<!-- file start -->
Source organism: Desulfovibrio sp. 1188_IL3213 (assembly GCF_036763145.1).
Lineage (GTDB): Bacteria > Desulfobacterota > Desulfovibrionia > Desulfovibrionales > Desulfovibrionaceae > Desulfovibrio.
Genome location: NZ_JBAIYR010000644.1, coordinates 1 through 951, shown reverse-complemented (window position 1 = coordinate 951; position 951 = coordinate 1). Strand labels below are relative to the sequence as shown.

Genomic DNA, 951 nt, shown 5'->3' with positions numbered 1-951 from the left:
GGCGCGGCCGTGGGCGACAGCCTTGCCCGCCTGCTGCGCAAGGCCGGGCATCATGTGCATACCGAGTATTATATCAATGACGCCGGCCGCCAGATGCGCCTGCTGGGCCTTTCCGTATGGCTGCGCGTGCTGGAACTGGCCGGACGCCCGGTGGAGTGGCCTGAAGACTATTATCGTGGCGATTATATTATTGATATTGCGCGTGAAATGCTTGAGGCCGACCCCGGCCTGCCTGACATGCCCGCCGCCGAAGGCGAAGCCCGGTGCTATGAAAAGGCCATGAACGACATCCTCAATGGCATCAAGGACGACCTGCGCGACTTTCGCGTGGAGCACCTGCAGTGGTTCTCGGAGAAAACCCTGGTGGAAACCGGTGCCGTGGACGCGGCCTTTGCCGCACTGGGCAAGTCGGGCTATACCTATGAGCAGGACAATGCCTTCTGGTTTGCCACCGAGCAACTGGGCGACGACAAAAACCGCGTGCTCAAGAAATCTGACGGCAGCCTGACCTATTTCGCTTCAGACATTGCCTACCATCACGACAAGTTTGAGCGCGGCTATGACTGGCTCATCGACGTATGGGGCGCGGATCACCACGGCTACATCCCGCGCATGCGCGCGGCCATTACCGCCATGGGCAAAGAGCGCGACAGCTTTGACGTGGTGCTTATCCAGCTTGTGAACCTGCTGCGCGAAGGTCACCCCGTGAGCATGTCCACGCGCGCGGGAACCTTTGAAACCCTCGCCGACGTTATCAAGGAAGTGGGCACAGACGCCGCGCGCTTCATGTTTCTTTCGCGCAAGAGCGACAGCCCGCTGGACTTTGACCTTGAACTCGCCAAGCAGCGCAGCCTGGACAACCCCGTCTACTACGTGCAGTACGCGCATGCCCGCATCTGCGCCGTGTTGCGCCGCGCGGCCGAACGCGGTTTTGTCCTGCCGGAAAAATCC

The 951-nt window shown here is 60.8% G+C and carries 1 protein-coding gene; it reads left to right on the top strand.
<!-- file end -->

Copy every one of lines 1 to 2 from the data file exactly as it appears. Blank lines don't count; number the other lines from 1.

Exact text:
Source organism: Desulfovibrio sp. 1188_IL3213 (assembly GCF_036763145.1).
Lineage (GTDB): Bacteria > Desulfobacterota > Desulfovibrionia > Desulfovibrionales > Desulfovibrionaceae > Desulfovibrio.